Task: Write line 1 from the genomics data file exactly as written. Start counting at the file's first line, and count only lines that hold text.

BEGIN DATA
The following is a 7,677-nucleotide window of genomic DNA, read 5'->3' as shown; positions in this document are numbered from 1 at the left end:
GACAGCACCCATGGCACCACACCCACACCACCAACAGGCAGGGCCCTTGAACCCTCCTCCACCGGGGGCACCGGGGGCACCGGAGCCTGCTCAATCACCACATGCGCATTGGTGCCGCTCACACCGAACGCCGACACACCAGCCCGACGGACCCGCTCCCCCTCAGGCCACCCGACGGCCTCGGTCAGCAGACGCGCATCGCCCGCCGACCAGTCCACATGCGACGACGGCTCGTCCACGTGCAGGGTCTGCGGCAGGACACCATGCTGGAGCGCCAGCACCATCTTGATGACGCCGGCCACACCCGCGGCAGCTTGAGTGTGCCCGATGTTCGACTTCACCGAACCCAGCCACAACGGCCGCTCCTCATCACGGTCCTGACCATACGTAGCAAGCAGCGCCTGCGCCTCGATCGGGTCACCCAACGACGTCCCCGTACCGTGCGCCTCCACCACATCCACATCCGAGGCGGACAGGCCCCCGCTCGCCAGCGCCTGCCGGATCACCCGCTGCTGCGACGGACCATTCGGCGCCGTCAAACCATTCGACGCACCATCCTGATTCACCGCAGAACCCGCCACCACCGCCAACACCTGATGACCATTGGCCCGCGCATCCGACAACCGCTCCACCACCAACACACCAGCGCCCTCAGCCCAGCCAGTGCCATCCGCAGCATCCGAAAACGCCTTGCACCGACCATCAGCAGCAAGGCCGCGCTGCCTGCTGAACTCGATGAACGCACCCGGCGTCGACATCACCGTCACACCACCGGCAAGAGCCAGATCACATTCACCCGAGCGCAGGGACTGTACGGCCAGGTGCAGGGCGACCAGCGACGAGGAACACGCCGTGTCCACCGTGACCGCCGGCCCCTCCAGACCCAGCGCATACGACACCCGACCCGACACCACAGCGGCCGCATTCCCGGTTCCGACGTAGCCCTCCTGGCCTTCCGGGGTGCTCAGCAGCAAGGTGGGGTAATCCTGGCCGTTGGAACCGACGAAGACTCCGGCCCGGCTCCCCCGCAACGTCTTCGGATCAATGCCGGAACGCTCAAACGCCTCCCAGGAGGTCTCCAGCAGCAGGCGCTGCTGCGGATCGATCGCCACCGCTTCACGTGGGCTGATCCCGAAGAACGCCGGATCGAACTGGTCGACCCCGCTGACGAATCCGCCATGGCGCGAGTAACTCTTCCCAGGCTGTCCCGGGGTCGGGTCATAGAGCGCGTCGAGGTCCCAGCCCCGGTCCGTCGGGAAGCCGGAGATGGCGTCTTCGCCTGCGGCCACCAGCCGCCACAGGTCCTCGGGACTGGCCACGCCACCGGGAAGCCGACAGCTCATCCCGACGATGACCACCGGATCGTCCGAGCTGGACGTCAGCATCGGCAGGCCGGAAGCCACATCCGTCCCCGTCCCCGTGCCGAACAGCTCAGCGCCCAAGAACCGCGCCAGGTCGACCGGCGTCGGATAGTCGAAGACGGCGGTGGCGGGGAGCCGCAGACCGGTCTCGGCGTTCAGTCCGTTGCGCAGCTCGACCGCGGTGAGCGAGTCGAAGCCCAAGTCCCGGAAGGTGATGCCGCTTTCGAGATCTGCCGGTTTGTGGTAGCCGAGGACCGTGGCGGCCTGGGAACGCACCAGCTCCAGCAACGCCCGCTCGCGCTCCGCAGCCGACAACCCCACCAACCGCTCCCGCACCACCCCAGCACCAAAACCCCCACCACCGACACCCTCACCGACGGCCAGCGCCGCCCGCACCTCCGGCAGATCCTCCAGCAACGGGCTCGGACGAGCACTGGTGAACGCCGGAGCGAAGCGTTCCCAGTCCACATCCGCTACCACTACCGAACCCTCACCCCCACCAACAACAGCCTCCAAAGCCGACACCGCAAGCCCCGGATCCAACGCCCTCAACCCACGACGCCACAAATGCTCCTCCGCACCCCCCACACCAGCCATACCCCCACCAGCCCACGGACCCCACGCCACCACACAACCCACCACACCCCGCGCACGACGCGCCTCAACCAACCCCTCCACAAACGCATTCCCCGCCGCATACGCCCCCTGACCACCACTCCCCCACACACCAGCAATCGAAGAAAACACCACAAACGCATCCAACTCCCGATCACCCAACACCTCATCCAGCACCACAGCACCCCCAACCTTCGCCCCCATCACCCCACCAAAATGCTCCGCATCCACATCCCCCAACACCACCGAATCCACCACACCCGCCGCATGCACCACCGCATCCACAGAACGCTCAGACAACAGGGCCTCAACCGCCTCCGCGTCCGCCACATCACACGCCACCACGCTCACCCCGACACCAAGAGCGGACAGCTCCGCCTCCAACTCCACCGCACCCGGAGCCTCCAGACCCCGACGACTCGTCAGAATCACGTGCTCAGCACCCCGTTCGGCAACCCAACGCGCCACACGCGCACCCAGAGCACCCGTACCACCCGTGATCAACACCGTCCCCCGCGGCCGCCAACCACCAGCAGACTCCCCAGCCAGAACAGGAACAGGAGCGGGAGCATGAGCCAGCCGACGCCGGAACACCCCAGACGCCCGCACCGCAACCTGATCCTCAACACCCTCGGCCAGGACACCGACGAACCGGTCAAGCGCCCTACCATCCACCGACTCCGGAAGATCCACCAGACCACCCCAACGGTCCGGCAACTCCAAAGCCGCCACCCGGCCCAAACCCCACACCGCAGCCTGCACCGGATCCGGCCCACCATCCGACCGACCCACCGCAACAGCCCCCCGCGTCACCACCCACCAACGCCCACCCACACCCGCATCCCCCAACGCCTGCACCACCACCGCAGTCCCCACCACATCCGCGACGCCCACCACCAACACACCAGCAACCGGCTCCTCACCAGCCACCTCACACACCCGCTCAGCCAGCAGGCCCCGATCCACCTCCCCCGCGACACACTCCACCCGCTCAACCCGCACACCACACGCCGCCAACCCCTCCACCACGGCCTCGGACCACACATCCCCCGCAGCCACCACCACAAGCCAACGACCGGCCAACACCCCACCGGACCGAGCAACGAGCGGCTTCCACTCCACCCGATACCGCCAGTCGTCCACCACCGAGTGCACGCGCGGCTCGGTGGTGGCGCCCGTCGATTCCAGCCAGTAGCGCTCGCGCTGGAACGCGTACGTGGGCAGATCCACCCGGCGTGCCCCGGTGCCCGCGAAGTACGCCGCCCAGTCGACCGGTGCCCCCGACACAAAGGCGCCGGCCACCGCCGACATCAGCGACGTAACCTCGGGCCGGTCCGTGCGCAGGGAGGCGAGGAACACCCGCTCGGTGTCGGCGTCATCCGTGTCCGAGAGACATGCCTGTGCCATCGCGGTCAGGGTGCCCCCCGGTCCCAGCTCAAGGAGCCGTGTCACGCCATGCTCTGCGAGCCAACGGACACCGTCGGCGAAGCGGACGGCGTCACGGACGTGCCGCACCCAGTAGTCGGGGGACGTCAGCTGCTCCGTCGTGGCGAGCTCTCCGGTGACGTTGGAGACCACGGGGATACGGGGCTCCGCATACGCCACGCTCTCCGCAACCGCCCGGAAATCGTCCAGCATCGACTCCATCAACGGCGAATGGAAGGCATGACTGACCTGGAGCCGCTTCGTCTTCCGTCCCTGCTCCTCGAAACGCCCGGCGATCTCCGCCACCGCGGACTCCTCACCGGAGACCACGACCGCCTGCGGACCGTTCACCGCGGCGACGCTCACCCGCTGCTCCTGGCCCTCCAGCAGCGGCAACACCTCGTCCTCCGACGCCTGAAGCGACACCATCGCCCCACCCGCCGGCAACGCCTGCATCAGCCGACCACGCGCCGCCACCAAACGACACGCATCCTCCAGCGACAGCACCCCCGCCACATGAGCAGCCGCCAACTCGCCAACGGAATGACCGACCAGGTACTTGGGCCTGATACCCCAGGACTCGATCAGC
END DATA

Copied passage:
The following is a 7,677-nucleotide window of genomic DNA, read 5'->3' as shown; positions in this document are numbered from 1 at the left end: